Hormonal Acne: Why It Happens & How to Prevent It

Period symptoms, including hormonal acne, don’t have to be a monthly reality. This article explains the leading theories about what causes hormonal acne, and how to prevent it. 
What causes hormonal acne? 

Scientists don’t yet know the exact cause of hormonal acne, but they suspect it involves fluctuating levels of reproductive hormones throughout the menstrual cycle. 

Estrogen and progesterone are the two main hormones that regulate the ebbs and flows of the menstrual cycle. In the first half of your cycle, following your period, estrogen steadily rises and falls leading up to ovulation—the release of an egg from an ovary. In the second half of your cycle, following ovulation, both progesterone and estrogen steadily rise and fall leading up to your period.

The dramatic drop in estrogen and progesterone right before your period starts is believed to be the culprit behind most PMS symptoms like mood swings, bloating, and headaches. 

But when it comes to hormonal acne, a third reproductive hormone may be mostly to blame: testosterone. 

Testosterone is one type of androgen—a group of hormones people think of as “male” hormones. Women make androgens, albeit in much smaller amounts compared to men. Testosterone levels remain low throughout most of the menstrual cycle, with a modest spike around ovulation. 

The body responds to hormones via receptors—binding sites where hormones attach. When a hormone binds to a receptor, it triggers a response in whichever tissue that receptor is located.

We have estrogen and progesterone receptors throughout our bodies, which explains why PMS symptoms can arise anywhere from the brain and breasts to the gut and muscles. Testosterone receptors are located on the skin, which explains the testosterone-acne connection. 

When testosterone binds to receptors on the skin, it stimulates oil glands to make more oil. Increased oil production increases risk of clogged pores, which harbor bacteria that cause inflammation and breakouts.

The more testosterone that binds to receptors, the more oil is produced, and the more breakouts ensue. That’s why acne is a common symptom of Polycystic Ovary Syndrome (PCOS)—a condition in which testosterone and other androgen hormones are overproduced.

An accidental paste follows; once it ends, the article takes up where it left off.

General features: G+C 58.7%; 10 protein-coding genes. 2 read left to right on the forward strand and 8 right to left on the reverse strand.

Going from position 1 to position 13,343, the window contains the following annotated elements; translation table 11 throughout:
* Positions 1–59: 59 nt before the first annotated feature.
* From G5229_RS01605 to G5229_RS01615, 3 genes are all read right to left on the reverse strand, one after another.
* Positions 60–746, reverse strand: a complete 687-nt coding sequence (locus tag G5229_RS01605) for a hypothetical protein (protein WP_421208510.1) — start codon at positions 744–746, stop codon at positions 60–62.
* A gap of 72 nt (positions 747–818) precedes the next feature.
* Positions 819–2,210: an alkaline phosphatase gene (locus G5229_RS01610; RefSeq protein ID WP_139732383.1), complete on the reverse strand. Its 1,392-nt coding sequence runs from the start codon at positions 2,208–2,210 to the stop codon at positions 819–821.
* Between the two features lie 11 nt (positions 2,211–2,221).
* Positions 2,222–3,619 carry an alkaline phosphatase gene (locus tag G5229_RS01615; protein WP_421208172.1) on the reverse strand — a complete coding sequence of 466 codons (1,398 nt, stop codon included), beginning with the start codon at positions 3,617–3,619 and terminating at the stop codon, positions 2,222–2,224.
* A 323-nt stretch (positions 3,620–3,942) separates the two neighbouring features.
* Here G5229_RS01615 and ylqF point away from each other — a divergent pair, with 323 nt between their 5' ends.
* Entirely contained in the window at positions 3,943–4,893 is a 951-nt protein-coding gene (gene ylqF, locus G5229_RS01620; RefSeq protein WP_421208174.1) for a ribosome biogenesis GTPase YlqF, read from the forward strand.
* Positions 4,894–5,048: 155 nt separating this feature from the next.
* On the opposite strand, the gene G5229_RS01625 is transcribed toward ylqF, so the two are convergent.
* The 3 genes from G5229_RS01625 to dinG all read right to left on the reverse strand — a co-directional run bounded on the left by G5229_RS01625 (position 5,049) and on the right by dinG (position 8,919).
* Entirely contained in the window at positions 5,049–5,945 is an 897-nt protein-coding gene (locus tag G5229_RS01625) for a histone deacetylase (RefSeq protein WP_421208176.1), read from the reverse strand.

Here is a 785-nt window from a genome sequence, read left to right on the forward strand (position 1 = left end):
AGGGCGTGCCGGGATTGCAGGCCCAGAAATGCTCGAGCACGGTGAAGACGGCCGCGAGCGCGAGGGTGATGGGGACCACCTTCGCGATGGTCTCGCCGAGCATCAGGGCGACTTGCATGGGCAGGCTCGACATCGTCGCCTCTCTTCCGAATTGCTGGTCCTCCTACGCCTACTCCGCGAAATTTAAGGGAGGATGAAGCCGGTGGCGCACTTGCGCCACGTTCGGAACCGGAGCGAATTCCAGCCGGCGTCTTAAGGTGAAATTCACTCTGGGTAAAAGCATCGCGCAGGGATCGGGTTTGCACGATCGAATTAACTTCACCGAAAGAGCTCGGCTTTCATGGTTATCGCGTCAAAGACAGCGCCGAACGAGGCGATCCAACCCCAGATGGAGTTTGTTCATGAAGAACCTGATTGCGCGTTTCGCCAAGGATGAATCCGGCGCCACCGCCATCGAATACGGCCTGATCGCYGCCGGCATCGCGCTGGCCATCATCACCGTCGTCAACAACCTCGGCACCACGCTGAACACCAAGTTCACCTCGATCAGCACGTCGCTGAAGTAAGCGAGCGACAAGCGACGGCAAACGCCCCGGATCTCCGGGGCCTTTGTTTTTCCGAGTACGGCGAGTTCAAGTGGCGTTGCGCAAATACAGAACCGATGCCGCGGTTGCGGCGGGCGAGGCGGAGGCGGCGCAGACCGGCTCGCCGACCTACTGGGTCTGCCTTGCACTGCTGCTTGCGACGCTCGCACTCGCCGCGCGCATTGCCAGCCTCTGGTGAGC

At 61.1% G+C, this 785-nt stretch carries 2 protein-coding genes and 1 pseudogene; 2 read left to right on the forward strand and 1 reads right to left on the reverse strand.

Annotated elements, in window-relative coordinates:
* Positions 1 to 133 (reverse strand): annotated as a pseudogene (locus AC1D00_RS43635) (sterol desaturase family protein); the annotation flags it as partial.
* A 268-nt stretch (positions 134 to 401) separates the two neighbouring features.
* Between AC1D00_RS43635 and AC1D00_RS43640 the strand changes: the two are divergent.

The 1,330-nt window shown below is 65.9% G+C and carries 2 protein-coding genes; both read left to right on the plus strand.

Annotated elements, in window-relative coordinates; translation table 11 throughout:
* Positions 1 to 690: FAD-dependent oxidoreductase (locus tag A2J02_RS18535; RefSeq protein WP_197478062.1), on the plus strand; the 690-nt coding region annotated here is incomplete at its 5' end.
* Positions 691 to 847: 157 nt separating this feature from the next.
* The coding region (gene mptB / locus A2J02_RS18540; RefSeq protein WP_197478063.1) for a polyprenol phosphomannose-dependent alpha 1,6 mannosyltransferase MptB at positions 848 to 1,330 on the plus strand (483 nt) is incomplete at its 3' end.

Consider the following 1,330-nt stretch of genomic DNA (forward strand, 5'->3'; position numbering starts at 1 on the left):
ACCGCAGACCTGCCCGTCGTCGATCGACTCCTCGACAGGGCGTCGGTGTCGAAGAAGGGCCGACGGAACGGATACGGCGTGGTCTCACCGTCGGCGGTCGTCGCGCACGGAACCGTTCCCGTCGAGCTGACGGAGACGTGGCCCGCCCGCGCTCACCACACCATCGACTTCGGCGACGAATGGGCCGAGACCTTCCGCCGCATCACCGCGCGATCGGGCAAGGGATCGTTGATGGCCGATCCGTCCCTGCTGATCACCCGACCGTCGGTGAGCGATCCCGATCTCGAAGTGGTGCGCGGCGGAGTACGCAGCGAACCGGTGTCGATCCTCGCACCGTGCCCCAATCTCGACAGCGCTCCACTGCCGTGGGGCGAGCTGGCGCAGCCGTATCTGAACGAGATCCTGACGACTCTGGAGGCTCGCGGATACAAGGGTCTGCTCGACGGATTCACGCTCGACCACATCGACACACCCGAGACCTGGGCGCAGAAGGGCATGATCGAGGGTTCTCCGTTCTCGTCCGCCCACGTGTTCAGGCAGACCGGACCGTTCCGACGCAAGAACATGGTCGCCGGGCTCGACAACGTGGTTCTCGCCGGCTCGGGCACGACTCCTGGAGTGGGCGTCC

Some researchers think estrogen and progesterone may still play a role in hormonal acne. 

High levels of estrogen and progesterone prevent androgens like testosterone from binding to receptors and increasing oil production. When estrogen and progesterone levels plummet at the end of your cycle, however, there isn’t enough of them to block oil-producing androgens, leading to breakouts before and during your period. 

How to prevent hormonal acne: 
Clean and consistent skincare 

Healthy skin starts with healthy habits. Using high-quality, thoughtfully-formulated skincare like Dr. Elsa Jungman consistently can do wonders for soothing erratic skin. Hormones will fluctuate, but the best skincare routines are steady as she goes. 

Stress management 

Stress is one of the biggest causes of hormonal imbalances in women. Stress management isn’t easy, so be patient with yourself and try minimizing just one stressor at a time. Common stressors are lack of sleep, too much sugar, caffeine, alcohol, or screen time, and toxic people in your life. If your period is stressing you out, De Lune Steady Mood is a daily supplement that can help relieve mood swings, bloating, cravings, and other problems with stress-busting nutrients and adaptogens. 

Anti-inflammatory foods

Inflammation is a major driver of acne, so choosing anti-inflammatory foods can help quell irritation and prevent future breakouts. Anti-inflammatory diets tend to be rich in whole foods and plant-based dishes. Brightly-colored fruits and vegetables and sources of omega-3 fatty acids like salmon, tuna, chia seeds, and flax seeds are great choices. 

Zinc supplements 

An anti-inflammatory nutrient, numerous clinical studies show that zinc supplements can significantly improve all types of acne, including hormonal acne. De Lune Steady Mood offers a potent daily dose of zinc along with other anti-inflammatory ingredients. 

Hormonal birth control 

Birth control pills can be another option if the strategies above aren’t successful. Some types of progestins—the pill’s synthetic version of the body’s natural progesterone—help control breakouts by reducing oil production. But other types of progestins may make acne worse.  Always ask your doctor about all possible side effects of any new medication, especially hormonal birth control. 

 

About the author 
Courtney Mayszak, RDN, LDN, is a Registered Dietitian Nutritionist and the co-founder and CPO of De Lune—a menstrual health company on a mission to lift the period burden with natural, research-backed solutions for cramps and PMS. It’s your period, not a problem.

References 

Arora, M. K., Yadav, A., & Saini, V. (2011). Role of hormones in acne vulgaris. Clinical biochemistry, 44(13), 1035-1040.

Bergler-Czop, B., & Brzezińska-Wcisło, L. (2004). Hormonal factors in etiology of common acne. Polski Merkuriusz Lekarski: Organ Polskiego Towarzystwa Lekarskiego, 16(95), 490-492.

Cervantes, J., Eber, A. E., Perper, M., Nascimento, V. M., Nouri, K., & Keri, J. E. (2018). The role of zinc in the treatment of acne: a review of the literature. Dermatologic therapy, 31(1), e12576.

Harper, J. C. (2005, June). Hormonal therapy for acne using oral contraceptive pills. In Seminars in cutaneous medicine and surgery (Vol. 24, No. 2, pp. 103-106).

Ju, Q., Tao, T., Hu, T., Karadağ, A. S., Al-Khuzaei, S., & Chen, W. (2017). Sex hormones and acne. Clinics in dermatology, 35(2), 130-137.

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